Lessons for the arts
What can we learn from space exploration?
- Experimenting with disciplines outside your core expertise leads to great leaps of innovation, and unexpected outcomes and results.
- Collaboration needs equality and recognition of complementary expertise.
- Collaboration needs to be driven by a shared goal, so disciplines are not in service to each other but to something in common.
- Developing processes that support collaboration also embraces taking risks and failure.
In order to want to collaborate, and to collaborate successfully, we must also address some of the inherent problems that make collaboration hard in the cultural sector.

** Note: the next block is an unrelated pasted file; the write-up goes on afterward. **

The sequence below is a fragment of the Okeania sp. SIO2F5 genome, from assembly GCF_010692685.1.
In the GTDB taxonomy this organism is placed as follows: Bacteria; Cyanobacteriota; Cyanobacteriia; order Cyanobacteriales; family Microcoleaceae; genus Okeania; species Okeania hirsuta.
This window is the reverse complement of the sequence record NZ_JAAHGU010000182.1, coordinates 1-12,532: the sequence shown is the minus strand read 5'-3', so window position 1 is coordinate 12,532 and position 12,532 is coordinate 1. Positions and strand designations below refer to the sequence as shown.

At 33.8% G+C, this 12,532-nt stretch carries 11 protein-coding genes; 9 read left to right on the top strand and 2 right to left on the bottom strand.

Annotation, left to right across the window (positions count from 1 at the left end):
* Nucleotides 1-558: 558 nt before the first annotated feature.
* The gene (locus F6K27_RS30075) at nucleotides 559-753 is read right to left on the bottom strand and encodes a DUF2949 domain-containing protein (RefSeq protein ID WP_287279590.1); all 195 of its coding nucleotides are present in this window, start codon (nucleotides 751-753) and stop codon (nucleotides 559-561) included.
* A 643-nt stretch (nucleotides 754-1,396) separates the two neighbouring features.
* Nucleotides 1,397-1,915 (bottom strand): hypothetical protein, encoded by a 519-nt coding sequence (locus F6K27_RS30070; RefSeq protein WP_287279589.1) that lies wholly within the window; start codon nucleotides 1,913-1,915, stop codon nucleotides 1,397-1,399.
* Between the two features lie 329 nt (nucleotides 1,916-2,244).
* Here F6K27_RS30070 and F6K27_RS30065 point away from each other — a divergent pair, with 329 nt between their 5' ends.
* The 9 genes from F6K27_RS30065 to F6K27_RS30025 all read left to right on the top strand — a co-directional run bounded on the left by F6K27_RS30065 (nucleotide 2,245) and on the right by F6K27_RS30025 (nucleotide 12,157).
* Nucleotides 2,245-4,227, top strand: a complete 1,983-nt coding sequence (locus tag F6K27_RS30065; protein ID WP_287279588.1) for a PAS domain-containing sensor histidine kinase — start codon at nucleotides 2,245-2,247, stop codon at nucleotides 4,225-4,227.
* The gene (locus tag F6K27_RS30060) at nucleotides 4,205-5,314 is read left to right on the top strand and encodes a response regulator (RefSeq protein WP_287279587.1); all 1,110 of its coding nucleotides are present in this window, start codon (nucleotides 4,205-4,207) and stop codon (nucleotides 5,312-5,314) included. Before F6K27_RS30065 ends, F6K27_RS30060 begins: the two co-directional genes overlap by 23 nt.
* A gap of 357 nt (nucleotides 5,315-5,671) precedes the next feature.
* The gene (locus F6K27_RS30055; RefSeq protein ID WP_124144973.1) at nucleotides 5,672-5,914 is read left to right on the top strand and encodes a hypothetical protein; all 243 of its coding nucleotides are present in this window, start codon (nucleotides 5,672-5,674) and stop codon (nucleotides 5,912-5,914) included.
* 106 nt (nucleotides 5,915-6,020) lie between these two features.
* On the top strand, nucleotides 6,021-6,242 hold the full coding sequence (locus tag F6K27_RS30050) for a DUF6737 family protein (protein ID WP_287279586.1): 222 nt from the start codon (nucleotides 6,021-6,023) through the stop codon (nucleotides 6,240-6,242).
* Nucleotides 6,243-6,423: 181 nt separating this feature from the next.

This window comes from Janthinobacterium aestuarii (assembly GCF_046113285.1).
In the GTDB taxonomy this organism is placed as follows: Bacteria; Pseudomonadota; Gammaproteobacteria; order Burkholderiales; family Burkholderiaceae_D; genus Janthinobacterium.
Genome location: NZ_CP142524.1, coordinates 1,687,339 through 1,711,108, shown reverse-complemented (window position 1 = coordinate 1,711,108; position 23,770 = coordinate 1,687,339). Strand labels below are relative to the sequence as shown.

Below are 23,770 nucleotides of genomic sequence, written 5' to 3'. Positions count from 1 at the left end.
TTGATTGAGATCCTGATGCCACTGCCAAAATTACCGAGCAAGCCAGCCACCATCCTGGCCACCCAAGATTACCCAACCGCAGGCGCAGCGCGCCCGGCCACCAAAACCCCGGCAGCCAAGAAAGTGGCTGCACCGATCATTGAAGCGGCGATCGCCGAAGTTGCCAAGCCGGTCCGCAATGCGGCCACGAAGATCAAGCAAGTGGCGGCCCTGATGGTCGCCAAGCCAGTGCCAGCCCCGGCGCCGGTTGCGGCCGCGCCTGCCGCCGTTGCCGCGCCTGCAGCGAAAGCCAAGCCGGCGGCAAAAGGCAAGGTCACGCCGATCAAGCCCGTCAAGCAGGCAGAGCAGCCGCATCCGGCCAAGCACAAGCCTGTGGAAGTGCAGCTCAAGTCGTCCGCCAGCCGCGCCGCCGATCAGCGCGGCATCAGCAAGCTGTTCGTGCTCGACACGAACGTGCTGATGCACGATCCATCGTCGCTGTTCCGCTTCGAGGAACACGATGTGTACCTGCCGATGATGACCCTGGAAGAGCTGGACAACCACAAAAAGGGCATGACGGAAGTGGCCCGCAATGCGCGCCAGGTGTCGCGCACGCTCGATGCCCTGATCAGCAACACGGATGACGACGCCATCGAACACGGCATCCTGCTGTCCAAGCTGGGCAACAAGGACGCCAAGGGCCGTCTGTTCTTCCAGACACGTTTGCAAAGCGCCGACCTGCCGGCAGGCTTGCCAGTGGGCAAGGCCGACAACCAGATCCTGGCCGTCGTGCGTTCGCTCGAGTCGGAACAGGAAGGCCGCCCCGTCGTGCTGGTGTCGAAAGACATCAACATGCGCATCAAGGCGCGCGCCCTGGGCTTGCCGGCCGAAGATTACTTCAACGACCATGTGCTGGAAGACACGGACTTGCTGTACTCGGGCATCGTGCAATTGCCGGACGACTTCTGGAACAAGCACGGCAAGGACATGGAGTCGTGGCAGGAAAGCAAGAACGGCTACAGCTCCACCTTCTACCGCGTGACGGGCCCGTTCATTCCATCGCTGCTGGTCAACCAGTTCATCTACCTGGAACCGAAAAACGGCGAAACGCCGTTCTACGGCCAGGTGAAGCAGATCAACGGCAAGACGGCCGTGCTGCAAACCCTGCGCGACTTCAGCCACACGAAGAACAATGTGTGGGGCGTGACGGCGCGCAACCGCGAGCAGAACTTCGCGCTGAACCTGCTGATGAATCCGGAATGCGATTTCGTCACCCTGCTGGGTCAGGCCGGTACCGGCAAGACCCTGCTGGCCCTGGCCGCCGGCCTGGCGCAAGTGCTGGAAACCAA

Our focus on the goal of artistic excellence can stand in the way of seeking out alternative approaches and views
Currently, our support structures mean there is little room to report failure. To our funders, governing bodies and supporters, we promote only our successes. Under duress we will mention challenges, but always with an emphasis on how we overcame them. What lessons do we wilfully ignore?
Although there are brilliant examples of growing good ideas in the cultural sector, financial and other pressures mean we tend to focus on deliverables and outputs. As NASA’s mission development shows, there can be a huge length of time between mission development and mission completion, and organisations need to develop structures to support this long-term learning and nurturing. Leaps of innovation are just incremental human successes, cradled by people and processes facilitating good (and bad) ideas.